1977 Triumph Spitfire

Work Continues – 1977 Triumph Spitfire

Classic car technician Jon has once again been investigating the running issues facing our 1977 Triumph Spitfire. After his initial investigations and subsequent work with the brake fluid being used in the car, he has had to continue his work to find the cause of the running issues being experienced.

Jon stripped the carbs so he could thoroughly inspect them. He found dirt in both float bowls so these were blown out before Jon cleaned them out ready for reassembly.

The fuel lines were also blown out and the filter was removed and cleaned too. Jon found a small leak at the gearbox end of the fuel line so he fitted new seals to rectify the issue.

After this was all done, Jon balanced the carbs and rechecked and adjusted the ignition timing. Although Jon was keen to take our 1977 Triumph Spitfire out for a test drive to ensure everything was moving in the right direction, unfortunately, the weather was not suitable on his first attempt.

During his investigations, Jon bypassed the ballast resistor in the wiring loom by running the power wire directly to the coil. Doing this got the car running perfectly. Jon found an ignition-fed live wire which he traced back to the rear of the fuse box where he soldered the wire from fuse number 1 to the coil-positive terminal.

Jon tested everything and all was working as expected. The last thing to do was to tidy up the wiring and to refit the components.

Now that Jon has been spending some time with our Spitfire, it looks to be making good progress and will soon be back with its owner and on the road again.

Triumph Spitfire Brake Fluid

Classic car technician Jon has continued his investigations into the running issues that our 1977 Triumph Spitfire has been experiencing.

He bled the brakes of the car and noticed that two different types of brake fluid had been used.

Triumph Spitfire brake fluid is usually DOT5. However, when bleeding the brakes, both DOT5 and DOT4 were found.

DOT4 and DOT5 Brake Fluid

In very simple terms, brake fluid is responsible for moving the pressure from the brake lever to the brake pads. Brake fluid should lubricate the callipers, help prevent corrosion, and have a high boiling point. There are 4 different types of Brake fluid – DOT3, DOT4, DOT5, and DOT5.1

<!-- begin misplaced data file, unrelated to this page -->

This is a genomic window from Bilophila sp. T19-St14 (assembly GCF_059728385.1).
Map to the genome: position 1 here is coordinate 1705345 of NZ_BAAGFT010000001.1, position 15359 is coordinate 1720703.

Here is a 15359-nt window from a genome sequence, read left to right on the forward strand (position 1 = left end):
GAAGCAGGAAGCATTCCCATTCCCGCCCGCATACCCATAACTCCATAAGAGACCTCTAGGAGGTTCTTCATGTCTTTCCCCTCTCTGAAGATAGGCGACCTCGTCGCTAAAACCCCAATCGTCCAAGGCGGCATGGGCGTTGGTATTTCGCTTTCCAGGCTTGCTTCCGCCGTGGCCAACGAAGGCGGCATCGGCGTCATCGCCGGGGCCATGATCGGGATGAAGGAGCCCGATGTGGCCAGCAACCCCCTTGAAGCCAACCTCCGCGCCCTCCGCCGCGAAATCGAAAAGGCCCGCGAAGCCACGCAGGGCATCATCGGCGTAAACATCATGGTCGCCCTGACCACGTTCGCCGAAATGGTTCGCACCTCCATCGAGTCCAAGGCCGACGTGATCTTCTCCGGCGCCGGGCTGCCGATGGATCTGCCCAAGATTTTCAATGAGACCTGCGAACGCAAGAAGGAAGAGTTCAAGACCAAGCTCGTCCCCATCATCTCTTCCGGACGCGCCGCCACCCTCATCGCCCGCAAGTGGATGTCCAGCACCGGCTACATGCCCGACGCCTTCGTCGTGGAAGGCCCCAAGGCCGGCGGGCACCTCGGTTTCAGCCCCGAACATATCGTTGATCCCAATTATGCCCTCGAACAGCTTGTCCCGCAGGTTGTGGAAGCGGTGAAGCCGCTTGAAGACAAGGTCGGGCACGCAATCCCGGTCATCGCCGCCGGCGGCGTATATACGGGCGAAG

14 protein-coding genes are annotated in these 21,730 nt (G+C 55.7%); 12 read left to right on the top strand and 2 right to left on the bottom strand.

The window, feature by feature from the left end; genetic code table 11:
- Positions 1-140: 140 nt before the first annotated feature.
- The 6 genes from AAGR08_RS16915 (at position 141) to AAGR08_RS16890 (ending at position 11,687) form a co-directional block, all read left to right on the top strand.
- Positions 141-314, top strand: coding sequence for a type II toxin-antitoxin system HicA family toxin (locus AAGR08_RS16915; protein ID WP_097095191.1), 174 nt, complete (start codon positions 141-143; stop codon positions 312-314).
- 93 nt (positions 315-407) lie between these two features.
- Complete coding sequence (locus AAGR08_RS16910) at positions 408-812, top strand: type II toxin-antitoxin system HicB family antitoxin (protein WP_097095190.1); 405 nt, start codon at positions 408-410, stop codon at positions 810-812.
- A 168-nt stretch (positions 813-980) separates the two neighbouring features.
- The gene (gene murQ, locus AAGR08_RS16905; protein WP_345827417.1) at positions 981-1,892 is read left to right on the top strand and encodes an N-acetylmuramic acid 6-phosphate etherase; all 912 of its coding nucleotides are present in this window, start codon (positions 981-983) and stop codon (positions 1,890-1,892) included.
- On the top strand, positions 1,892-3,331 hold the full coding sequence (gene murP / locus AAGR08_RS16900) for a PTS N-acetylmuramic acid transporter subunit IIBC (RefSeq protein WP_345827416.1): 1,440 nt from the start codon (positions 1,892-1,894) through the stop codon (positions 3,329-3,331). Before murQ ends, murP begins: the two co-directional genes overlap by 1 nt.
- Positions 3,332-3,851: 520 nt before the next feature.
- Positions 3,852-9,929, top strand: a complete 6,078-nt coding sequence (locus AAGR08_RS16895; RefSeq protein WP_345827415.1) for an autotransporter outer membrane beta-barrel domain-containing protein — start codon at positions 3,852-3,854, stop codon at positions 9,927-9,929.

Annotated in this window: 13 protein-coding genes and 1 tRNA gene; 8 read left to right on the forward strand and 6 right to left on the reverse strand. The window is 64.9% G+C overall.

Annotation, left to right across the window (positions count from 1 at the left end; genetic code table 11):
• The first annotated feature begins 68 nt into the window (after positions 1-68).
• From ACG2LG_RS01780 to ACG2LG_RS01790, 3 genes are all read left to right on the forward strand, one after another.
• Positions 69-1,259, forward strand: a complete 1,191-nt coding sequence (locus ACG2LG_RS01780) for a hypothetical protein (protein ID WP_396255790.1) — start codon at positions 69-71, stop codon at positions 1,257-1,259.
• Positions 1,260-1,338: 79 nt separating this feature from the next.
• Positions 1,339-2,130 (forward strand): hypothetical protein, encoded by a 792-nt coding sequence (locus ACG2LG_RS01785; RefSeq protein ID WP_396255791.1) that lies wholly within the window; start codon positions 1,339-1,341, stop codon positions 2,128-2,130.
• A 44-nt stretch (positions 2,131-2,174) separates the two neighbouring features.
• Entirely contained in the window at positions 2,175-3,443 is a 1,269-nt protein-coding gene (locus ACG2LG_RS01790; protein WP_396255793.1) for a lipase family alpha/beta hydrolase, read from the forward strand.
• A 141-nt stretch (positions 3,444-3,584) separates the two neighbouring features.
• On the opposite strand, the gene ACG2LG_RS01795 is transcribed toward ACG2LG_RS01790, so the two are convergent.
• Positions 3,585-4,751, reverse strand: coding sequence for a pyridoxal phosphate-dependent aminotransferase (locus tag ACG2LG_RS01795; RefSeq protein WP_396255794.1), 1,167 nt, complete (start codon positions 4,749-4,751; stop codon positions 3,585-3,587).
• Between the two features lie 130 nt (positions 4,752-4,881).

Each type of brake fluid has a different boiling point. If brake fluid boils, it forms air bubbles which increases how much it can be compressed resulting in poorer performance of your braking system.

DOT3 and DOT4 are the most common types of brake fluids used.

DOT4 brake fluid is glycol ether-based. It has a higher boiling point which is more stable than that of DOT3 brake fluid.

DOT5 is a silicon-based brake fluid and can withstand higher temperatures than DOT3 and DOT4.

As a general rule, it is usually a good idea to change the brake fluid in your car every two years. Obviously, this will depend on the amount of mileage you do but two years is a good timeframe to keep in mind. Brake fluid absorbs water over time so the longer you leave it between changes, the poorer your braking system will operate.

It’s worth noting that DOT3 and DOT4 brake fluid shouldn’t be mixed with DOT5. Doing so could result in brake failure. DOT5 is a silicone-based brake fluid so is not compatible with the glycol-based DOT3 and DOT4 fluids.

Our 1977 Triumph Spitfire Brake Fluid

When Jon bled the brakes of our Triumph Spitfire, it was clear that both DOT4 and DOT5 had been used. In the photo below, you can see that the DOT5 brake fluid has risen to the top while the DOT4 fluid fell to the bottom of the container.

Now the brake fluid issue has been resolved, investigations continue into this classic car’s running issues.

Investigating Running Issues

Our 1977 Triumph Spitfire came into the workshop for the team to investigate some running issues it was experiencing. Classic car technician Jon has begun looking into these issues and already found and rectified some of them.

The first thing Jon did was to charge the flat battery. He then removed and regapped the spark plugs. While doing this he found that the gap on 2 of the spark plugs was closed completely which could be a cause of some of the running issues.

Jon went on to remove and check the carb too.

The video below shows Jon making sure the static timing is aligned and that the rotary arm is pointing to cylinder 1 as it should. The video also shows the advance moving in the distributor when the vacuum is applied.

Just Arrived – 1977 Triumph Spitfire

There’s nothing quite like an eye-catching classic car arriving at the Bridge Classic Cars workshop. Our 1977 Triumph Spitfire certainly fits the bill to be an attention-grabbing vehicle.

Not only does it stand out in its yellow colour, but it’s also a beautiful-looking classic car.

It has come in for our classic car technicians to investigate some running issues so hopefully, it won’t be too long before it is back out on the road where it belongs.